The Statistics Society of University of Sri Jayewardenepura has a proud history of over a decade being established in 2009. Having the society being initially formed by a group of students, today it drives with the sole purpose of encouraging and supporting students to learn Statistics, not just theoretically, but also in a practical manner that would supplement the education they received from the university. The society also provides opportunities for students to interact with the industry which enables students to attain various skills that’ll contribute to corporate, social as well as personal growth of students.

The Statistics Society is propelled with the Vision of:  “To improve awareness and facilitate education of Statistics in Sri Lanka at all levels.”

The Missions of the society are:

  • To act as a bridge between school, university and the industry while adhering to industry expectations and giving back to the community.
  • To provide effective programs in support of students studying Statistics in schools.
  • Collaborate with the industry to provide an understanding of the industry expectations and to promote the importance of Statistics to students.
  • To promote an active, engaged and diverse membership and to improve the lecturer-student relationship.

All academic staff members are presented with the honorary membership of the society while the student membership is open for all students studying statistics under the  Department of Statistics.Annually, the office of the society renews with the hope of catering the goal of the society by organizing purposeful and paramount events such as the Statistics Day, Workshops, Guest Talks, Statistics Night and CSR Projects.

Annual Reports

Selected Articles on popularizing Statistics written by members of the society

Predicting the playing 11’s of the ICC World Test Championship Final 2021

  • Authors: Savindu Kodikara, Charith Eranda, Minindu Karunasena
    The ICC World Test Championship finals are coming up on the 18th of June and the two teams facing the finals are up for a challenge in selecting their best players for the match in Rose Bowl, SouthamptonIn this article we explore how statistics can help in deciding the composition of the two teams. Data was collected based on 4 criteria. Namely, the overall performance in test cricket, performances against the respective opponents, performances in test cricket at England, performances in the world test championship. The reasoning for the selection of the above criteria is explained in the article . Data was collected through espncricinfo website and a descriptive analysis was done to predict the final 11s.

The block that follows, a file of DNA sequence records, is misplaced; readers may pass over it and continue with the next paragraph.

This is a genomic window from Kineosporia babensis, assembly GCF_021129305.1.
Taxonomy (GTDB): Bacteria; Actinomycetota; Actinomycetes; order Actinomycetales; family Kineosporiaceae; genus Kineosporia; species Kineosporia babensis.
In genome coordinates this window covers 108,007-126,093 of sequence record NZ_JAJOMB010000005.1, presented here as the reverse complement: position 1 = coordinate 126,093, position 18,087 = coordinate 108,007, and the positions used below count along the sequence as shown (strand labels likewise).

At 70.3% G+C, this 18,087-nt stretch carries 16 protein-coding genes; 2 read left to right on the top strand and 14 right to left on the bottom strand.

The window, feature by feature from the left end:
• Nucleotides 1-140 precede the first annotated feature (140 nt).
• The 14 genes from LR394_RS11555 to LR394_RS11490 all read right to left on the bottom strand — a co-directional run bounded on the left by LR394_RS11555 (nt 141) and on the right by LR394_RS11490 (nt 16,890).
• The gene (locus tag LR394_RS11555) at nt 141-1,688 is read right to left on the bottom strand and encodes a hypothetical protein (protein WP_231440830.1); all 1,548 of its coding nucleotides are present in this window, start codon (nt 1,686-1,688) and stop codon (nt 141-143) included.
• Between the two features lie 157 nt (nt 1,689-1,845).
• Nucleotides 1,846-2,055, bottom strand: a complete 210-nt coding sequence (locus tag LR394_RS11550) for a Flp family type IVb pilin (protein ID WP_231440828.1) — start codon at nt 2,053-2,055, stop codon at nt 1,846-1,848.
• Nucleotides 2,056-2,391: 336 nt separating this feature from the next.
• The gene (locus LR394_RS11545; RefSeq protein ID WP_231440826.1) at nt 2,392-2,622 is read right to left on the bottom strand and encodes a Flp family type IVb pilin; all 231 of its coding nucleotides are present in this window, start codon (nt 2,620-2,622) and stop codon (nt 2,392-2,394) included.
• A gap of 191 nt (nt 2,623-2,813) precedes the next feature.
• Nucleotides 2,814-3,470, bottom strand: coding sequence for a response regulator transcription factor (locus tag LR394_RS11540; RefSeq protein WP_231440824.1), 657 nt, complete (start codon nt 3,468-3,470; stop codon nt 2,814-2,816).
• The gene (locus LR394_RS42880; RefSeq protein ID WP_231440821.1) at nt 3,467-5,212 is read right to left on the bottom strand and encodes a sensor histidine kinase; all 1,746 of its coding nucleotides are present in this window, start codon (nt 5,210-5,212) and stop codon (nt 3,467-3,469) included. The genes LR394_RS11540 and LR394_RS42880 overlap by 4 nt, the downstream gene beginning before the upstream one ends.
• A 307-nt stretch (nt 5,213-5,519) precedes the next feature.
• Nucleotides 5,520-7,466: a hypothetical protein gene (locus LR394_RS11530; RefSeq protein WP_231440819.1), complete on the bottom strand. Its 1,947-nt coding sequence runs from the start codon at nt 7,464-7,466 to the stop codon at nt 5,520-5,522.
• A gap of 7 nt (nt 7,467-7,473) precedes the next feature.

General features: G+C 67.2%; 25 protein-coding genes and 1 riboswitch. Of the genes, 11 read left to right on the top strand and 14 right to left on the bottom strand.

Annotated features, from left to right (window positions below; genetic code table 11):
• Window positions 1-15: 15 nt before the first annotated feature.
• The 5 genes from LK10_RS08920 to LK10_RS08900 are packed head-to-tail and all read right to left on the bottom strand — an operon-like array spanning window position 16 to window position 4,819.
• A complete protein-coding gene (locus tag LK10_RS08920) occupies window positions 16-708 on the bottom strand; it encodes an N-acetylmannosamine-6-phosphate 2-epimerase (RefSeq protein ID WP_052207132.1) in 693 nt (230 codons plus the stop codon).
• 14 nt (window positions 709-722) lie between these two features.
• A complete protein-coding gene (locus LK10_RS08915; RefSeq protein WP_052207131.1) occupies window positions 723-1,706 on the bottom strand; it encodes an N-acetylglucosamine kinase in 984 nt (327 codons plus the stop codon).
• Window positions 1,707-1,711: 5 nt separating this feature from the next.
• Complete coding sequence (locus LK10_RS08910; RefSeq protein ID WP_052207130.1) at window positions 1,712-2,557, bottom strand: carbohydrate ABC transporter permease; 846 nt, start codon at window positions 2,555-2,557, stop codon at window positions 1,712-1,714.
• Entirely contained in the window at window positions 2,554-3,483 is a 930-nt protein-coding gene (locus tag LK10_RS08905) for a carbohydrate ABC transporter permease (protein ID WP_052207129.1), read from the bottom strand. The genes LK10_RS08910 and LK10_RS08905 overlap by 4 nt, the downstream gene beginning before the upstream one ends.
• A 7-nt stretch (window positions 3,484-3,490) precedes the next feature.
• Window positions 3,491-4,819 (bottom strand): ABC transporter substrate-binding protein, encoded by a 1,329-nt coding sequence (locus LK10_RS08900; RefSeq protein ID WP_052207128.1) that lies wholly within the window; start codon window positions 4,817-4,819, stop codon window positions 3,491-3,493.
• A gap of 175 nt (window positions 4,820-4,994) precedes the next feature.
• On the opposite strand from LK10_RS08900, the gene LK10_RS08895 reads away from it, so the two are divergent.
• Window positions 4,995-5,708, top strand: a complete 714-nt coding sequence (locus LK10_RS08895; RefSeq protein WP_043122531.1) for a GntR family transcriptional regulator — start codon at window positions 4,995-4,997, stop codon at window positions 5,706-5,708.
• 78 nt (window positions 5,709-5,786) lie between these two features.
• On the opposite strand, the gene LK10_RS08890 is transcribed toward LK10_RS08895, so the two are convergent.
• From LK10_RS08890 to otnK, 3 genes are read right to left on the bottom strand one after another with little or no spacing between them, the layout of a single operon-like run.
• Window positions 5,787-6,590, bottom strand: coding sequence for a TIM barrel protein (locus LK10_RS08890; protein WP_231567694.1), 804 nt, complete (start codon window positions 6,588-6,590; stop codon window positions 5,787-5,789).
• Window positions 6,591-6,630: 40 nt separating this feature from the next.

Read more on predicting the playing 11’s of the ICC World Test Championship Final 2021 from the link below.

Remember 2012, the supposed year of Doomsday?

Authors: Rashmini Rathnaweera, Rashmi Jayasekara, Chalani Pradeepika


2012 marked the end of one of the cycles of the ancient Mayan Calendar but, with a scientific perspective, 2012 was the year that the newly discovered planet Nibiru was supposedly headed towards Earth, entailing a catastrophic collision. Despite all the speculations, 2012 ended up being a typical year but the data suggests otherwise. When looking at the past statistics of the annual population growth of Sri Lanka from 1960 – 2018, there is a sudden atypical drop in 2012. As intriguing as it may seem, when further investigated as to what this actually implied, it was found that such phenomena are more commonly known as population shocks; a sudden reduction in a human population size caused by many factors.

Sri Lanka has been battling the COVID-19 pandemic since 2020 and the country is yet to recover from it. So, it led to the exploration, what sort of a population shock will be caused by COVID-19? This was quantified through an Excess mortality measure known as P-score. There are two components to the P-score value; total deaths that would have occurred without COVID-19 and total deaths due to COVID-19, assuming all other conditions remain the same. The former component was calculated through a time series ARIMA model fitted to total annual deaths in Sri Lanka from 1948-2003 and the model was validated through total annual deaths in Sri Lanka from 2004 to 2018. The latter component was obtained with the aid of the COVID-19 deaths predicted and published by the Institute of Health Metric and Evaluation (IHME).

Accordingly, the forecasted excess mortality for Sri Lanka for the year 2020 and 2021 comparative to the last 5 years is 9% and 17%. There is almost double the increase in mortality in just one year.

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